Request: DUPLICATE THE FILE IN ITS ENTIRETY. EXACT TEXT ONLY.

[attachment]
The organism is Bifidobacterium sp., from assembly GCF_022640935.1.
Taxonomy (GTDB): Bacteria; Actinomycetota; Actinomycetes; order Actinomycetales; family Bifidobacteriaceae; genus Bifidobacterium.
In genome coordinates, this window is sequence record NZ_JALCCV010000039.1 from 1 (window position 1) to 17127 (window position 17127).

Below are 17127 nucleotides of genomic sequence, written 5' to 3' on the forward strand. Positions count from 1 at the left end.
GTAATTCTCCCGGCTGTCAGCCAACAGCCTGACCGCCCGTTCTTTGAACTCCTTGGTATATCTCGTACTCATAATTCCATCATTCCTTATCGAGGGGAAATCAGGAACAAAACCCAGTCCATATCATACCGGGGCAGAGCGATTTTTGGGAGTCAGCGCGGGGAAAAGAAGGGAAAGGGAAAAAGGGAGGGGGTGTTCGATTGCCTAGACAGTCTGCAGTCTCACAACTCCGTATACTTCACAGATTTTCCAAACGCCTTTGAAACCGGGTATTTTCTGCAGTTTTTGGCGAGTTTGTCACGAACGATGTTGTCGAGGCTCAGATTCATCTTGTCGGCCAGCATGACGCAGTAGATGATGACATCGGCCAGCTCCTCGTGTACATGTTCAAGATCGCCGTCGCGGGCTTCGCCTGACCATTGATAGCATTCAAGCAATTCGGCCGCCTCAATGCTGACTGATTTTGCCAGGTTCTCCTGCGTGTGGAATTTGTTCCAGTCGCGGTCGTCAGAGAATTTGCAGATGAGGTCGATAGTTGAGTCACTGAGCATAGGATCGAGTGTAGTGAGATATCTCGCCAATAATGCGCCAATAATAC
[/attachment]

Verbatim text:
The organism is Bifidobacterium sp., from assembly GCF_022640935.1.
Taxonomy (GTDB): Bacteria; Actinomycetota; Actinomycetes; order Actinomycetales; family Bifidobacteriaceae; genus Bifidobacterium.
In genome coordinates, this window is sequence record NZ_JALCCV010000039.1 from 1 (window position 1) to 17127 (window position 17127).

Below are 17127 nucleotides of genomic sequence, written 5' to 3' on the forward strand. Positions count from 1 at the left end.
GTAATTCTCCCGGCTGTCAGCCAACAGCCTGACCGCCCGTTCTTTGAACTCCTTGGTATATCTCGTACTCATAATTCCATCATTCCTTATCGAGGGGAAATCAGGAACAAAACCCAGTCCATATCATACCGGGGCAGAGCGATTTTTGGGAGTCAGCGCGGGGAAAAGAAGGGAAAGGGAAAAAGGGAGGGGGTGTTCGATTGCCTAGACAGTCTGCAGTCTCACAACTCCGTATACTTCACAGATTTTCCAAACGCCTTTGAAACCGGGTATTTTCTGCAGTTTTTGGCGAGTTTGTCACGAACGATGTTGTCGAGGCTCAGATTCATCTTGTCGGCCAGCATGACGCAGTAGATGATGACATCGGCCAGCTCCTCGTGTACATGTTCAAGATCGCCGTCGCGGGCTTCGCCTGACCATTGATAGCATTCAAGCAATTCGGCCGCCTCAATGCTGACTGATTTTGCCAGGTTCTCCTGCGTGTGGAATTTGTTCCAGTCGCGGTCGTCAGAGAATTTGCAGATGAGGTCGATAGTTGAGTCACTGAGCATAGGATCGAGTGTAGTGAGATATCTCGCCAATAATGCGCCAATAATAC